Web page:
A dedicated advocate for women’s intercollegiate softball which earned him the inaugural OIWFA Outstanding Contribution Award in 2015, Searle also is or has been a master coach developer, head coach of the Softball Performance Centre in Napanee, team leader for Canada at the 2018 world men’s junior championship, a member of the Softball Canada board of directors and an NCCP learning facilitator and evaluator.

Women’s softball is one of the club sports at the university, which means funding is minimal and the team basically survives on its own fundraising and athlete fees. But this allows the team to play in the OIWFA and attend the Canadian intercollegiate championship, if they qualify. The Gee-Gees played in their fifth nationals earlier this fall in Kelowna, B.C.

“I’ve always loved this sport. It’s my favourite,” said Searle, who is a contemporary studies teacher at St. Peter Catholic High School in Ottawa. “I’ve had a wonderful opportunity to be involved… at the highest levels and learn a lot of skills. It has created a lot of opportunities. It has been a real blessing.”

Searle remembers as a young boy begging his parents to take him to Perth, ON., for his birthday so he could watch the Perth Shootout, a high-level men’s softball tournament in the early 1990s. Hall of fame pitcher Darren Zach was the main attraction.

Training his players throughout the season is the foundation of Searle’s love of the sport.

“It’s the relationship with the players. I love practising. We work on skills every week. We learn to improve and I love it,” he said enthusiastically.

Being a coach was a natural volunteer role for Searle.

“As a teacher, there’s a lot more transferable skills,” he added. “The ability to teach skills is a lot more natural than being an umpire.”

His time with the Gee-Gees allowed him to be an assistant coach under the late Gil Read of Carp, the Canadian softball team leader at the 2004 Summer Olympics and the coach with three Canadian men’s and three Canada Summer Games gold medals to his credit.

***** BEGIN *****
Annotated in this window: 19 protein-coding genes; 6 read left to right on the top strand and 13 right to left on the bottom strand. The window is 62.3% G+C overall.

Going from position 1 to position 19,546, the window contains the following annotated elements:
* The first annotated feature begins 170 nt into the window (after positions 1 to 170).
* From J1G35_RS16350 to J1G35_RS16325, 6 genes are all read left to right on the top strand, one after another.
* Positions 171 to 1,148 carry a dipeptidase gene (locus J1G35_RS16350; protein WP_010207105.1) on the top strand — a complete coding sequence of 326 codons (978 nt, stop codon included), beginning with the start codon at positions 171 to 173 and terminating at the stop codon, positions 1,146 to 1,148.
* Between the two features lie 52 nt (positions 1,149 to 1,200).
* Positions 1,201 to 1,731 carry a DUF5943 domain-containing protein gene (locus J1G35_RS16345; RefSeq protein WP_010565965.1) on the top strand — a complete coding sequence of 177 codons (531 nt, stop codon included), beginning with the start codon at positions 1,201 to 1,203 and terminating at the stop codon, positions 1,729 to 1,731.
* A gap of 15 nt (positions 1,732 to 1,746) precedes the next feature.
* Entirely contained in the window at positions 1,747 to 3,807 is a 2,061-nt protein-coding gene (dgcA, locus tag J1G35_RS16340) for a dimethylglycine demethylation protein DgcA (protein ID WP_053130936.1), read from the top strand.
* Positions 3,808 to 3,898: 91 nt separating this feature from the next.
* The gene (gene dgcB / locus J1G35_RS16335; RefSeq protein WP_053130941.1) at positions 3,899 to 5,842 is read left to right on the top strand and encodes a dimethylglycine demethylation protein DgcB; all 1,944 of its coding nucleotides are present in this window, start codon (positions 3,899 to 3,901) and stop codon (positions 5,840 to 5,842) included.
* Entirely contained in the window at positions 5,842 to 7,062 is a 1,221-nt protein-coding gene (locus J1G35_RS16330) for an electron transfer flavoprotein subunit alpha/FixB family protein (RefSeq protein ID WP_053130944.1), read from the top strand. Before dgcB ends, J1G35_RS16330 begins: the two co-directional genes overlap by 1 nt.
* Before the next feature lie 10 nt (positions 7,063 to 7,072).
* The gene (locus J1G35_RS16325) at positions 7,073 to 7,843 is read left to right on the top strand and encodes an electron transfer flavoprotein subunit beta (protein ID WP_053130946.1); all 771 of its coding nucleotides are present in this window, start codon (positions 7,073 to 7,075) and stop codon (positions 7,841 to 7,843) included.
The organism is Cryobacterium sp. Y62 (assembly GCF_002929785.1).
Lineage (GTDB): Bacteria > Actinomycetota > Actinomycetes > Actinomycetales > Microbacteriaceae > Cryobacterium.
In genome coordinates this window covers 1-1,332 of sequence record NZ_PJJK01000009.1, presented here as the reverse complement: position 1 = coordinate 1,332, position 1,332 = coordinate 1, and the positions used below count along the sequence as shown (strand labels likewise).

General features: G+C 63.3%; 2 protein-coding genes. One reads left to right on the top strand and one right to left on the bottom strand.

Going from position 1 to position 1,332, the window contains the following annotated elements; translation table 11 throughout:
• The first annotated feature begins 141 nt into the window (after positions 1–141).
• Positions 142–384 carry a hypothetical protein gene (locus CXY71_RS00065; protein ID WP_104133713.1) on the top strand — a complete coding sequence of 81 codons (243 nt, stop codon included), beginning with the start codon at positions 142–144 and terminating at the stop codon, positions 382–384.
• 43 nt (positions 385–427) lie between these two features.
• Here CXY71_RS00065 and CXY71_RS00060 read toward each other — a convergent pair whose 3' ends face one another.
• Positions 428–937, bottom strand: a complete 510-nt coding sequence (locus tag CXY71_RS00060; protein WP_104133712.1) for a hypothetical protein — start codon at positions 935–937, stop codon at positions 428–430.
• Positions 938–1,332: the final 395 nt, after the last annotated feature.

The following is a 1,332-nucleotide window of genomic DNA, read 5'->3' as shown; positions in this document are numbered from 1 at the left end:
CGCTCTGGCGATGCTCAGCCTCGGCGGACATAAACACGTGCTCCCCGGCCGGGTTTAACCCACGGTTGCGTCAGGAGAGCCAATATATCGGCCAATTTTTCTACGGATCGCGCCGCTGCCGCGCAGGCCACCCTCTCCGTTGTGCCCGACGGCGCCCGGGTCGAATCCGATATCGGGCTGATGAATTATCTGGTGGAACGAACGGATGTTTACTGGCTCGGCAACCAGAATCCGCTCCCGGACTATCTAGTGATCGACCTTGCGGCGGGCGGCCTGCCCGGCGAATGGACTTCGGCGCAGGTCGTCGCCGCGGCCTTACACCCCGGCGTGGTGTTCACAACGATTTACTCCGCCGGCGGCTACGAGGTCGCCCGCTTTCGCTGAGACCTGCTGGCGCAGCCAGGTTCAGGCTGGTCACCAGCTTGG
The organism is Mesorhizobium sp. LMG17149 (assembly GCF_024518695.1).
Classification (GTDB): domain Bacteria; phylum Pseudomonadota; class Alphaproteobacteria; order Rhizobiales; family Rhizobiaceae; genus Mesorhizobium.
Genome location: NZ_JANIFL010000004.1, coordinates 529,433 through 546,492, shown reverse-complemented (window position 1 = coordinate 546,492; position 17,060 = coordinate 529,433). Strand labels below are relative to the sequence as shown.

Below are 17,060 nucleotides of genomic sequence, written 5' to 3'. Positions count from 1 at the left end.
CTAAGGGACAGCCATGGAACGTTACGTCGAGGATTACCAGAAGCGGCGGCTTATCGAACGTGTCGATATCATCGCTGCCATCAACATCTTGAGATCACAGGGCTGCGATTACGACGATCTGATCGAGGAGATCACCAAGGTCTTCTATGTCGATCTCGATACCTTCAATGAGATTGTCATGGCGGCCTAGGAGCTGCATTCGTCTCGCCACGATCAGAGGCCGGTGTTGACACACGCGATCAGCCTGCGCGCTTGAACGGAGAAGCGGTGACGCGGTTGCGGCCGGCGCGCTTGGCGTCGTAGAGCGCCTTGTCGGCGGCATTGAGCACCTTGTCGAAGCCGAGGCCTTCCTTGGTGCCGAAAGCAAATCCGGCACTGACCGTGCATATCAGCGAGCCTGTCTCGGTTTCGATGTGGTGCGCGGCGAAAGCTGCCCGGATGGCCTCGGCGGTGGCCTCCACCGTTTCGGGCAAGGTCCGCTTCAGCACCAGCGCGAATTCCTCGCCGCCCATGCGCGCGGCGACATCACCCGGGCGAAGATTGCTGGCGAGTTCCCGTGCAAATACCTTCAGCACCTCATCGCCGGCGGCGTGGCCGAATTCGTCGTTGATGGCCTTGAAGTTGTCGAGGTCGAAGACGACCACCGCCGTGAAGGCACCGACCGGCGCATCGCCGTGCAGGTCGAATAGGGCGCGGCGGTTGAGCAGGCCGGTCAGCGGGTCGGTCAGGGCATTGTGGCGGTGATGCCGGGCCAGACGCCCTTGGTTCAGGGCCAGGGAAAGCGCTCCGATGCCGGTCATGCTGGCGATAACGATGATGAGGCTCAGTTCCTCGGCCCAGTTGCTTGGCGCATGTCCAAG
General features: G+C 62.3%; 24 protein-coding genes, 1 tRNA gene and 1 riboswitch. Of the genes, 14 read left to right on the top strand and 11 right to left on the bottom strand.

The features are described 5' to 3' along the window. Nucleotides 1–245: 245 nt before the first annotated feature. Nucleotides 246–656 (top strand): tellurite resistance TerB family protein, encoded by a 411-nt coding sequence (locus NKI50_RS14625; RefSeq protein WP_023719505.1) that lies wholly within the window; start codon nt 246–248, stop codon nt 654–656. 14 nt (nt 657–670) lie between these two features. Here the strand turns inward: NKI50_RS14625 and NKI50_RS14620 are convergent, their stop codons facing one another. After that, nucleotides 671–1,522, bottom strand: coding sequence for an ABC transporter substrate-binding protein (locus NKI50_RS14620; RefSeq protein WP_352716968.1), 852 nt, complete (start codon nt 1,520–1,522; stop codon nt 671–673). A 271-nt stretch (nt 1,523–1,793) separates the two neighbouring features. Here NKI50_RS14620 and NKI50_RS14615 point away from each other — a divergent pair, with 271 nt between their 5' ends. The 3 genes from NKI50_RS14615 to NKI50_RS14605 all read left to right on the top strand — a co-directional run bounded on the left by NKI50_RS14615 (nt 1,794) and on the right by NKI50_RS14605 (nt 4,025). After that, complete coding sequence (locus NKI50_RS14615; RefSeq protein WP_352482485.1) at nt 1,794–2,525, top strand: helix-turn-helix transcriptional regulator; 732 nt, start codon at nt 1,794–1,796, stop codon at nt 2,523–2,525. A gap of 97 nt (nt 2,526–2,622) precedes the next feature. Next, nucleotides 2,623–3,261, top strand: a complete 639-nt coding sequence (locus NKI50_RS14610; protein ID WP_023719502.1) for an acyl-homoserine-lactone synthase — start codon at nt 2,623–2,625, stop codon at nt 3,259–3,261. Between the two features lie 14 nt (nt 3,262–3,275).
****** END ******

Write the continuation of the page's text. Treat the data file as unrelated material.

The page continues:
When Searle accepts a role in softball, he wants to do it right and make a lasting contribution. He has had opportunities to work with the best at the provincial and national levels and “it has felt like a dream.”

“Having these opportunities has been remarkable. I’ve been to New Zealand and nine of the 10 Canadian provinces. I’ve loved every minute. It’s my favourite sport and I work with fun people.”

Searle could have remained as head coach of the Gee-Gees this season, but he stepped back to give experience to Sivel and Boucher, who are former Gee-Gee players, and to learn the role of head coach.

“I’ve moved on. It’s important for female athletes to be coached by women,” he said. “It’s a wonderful experience doing all the roles. It’s a real blessing for me.”

Martin Cleary has written about amateur sports for 50 years. A past Canadian sportswriter of the year and Ottawa Sports Awards Lifetime Achievement in Sport Media honouree, Martin retired from full-time work at the Ottawa Citizen in 2012, but continued to write a bi-weekly “High Achievers” column for the Citizen/Sun.

When the pandemic struck, Martin created the High Achievers “Stay-Safe Edition” to provide some positive news during tough times, via his Twitter account at first and now here at

Martin can be reached by e-mail at and on Twitter @martincleary.